Monday, September 1, 2014

Questions to Ask During an Interview

IT IS THAT TIME OF YEAR AGAIN! Most students are still readjusting to living on campus, but job fairs are starting all over the country and interviews will be soon to follow.

One of the (many) things I used to dread before interviews was what questions to ask my interviewer. I knew that coming in with nothing to ask made you look unprepared, but I never knew what I really needed to know about a potential job (other than a couple questions intended to prove I'd done my research). These questions are an amazing opportunity for you to collect information about different potential careers. Remember, job interviews are a two way street- you need to figure out that you want the job just as much as they need to figure out that they want you.

To help others through the interview question debacle, I've compiled a list of questions which target things that have surprised either me or my friends upon arriving at a new engineering job. A lot of this information may be included in the job description, so make sure to read it carefully and not for information which has already been provided to you. Note that this is most relevant for personal interviews, not technical interviews. If you have the opportunity to ask questions at the end of a technical interview it wouldn't be totally out of line, just know your audience.

BONUS TIP: For those of you who identify closer to the socially awkward end of the spectrum (you know who you are), make sure to consider your tone as you ask these questions. You want to sound conversational and not like you are grilling the interviewer in a murder investigation. If you aren't sure how you are being perceived, practice asking your questions to a friend or family member before the actual interview.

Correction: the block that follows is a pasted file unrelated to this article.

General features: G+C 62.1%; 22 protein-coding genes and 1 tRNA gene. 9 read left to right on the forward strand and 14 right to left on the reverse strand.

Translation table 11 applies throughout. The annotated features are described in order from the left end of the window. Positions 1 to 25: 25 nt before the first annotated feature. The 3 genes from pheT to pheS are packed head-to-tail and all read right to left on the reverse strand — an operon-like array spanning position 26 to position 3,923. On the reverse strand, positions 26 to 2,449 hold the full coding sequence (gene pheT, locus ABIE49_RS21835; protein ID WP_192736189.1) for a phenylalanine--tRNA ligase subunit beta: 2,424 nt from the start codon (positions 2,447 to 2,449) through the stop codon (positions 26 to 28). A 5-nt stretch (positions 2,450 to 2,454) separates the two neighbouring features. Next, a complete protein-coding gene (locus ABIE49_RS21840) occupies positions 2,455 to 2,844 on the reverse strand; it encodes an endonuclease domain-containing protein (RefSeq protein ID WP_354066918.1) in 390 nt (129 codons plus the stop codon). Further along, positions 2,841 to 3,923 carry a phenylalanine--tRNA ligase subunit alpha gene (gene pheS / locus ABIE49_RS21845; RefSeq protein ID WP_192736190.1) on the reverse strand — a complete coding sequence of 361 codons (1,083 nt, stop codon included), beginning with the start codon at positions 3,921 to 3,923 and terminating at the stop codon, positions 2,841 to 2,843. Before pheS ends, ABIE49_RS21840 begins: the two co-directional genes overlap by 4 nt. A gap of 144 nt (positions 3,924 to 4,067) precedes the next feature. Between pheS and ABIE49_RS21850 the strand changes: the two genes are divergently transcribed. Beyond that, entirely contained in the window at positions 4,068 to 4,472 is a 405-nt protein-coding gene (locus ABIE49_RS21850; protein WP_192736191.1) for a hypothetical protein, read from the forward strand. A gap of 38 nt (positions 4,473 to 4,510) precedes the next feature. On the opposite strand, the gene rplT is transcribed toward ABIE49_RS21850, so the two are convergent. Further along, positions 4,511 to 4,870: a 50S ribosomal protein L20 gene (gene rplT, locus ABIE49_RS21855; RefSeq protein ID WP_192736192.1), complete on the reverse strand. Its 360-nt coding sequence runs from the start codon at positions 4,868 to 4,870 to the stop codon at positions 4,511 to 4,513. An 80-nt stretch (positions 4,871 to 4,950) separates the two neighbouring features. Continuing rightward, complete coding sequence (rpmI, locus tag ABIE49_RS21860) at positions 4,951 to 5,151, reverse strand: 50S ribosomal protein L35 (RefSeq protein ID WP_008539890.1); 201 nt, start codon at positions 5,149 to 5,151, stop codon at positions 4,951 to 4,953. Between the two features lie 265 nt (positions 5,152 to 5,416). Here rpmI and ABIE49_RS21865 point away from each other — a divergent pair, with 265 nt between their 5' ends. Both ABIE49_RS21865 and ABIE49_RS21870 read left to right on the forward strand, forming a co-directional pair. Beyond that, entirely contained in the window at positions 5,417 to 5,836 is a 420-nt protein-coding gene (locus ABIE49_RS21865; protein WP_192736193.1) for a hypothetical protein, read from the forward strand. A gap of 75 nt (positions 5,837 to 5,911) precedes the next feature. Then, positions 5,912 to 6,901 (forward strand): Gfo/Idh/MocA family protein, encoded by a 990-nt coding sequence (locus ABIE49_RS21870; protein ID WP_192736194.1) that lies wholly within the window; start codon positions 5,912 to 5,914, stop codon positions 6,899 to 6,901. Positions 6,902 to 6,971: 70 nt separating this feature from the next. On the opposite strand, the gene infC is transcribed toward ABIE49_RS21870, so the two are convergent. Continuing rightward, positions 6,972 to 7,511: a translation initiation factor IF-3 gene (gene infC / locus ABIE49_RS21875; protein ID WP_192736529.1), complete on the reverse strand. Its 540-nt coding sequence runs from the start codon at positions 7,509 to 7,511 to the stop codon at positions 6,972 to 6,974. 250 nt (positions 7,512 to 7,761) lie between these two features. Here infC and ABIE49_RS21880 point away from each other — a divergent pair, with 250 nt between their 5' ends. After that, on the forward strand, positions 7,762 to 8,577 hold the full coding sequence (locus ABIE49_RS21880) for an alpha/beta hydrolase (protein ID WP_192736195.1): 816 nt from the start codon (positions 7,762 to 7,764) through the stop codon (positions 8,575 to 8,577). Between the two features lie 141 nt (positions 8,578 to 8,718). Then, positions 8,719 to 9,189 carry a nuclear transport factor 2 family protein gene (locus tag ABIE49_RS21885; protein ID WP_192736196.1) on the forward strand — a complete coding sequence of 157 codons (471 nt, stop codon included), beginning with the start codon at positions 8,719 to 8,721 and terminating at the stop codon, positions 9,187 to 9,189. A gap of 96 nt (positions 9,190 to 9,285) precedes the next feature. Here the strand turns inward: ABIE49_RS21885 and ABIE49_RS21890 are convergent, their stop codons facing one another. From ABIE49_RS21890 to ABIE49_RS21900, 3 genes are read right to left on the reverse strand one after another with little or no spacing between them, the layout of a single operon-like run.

What is the position? 

I can't even begin to tell you how many job postings I've seen that say something along the lines of "Engineer needed to work with cross functional team to develop quality products and solve problems." Note that this could be a description for literally any engineering job on the face of the planet. All it really tells you is that somebody who knows nothing about engineering wrote this (probably somebody in HR who was just told "we need more engineers!"). So in your interview, ask some follow up questions like: What niche are you looking to fill in your organization that has motivated you to hire for this position? What other departments or people would I be working with? What product or type of product will I be working on? If you have technical people on your interview board, you can also ask: What type of engineer are you looking to hire? People with technical backgrounds close to yours will be likely to give you a technical answer to this particular question, while business people will be more likely to give you a general "somebody who can engineer" type of answer that won't really help you.

Use the answers to relate your skills to the job for which they are hiring before asking the next question on your list. Creating a dialogue will make the interview feel more natural for you and your interviewer, and will allow you the chance to sell yourself after the initial round of questions.

In addition to helping you get the job, these questions will help prevent the bate and switch. By this I mean some job titles say "engineer" but you don't get to actually engineer anything. Knowing what work will be required in the position will help you decide between potential offers down the line.

What engineering tools do you use for the job I would be doing?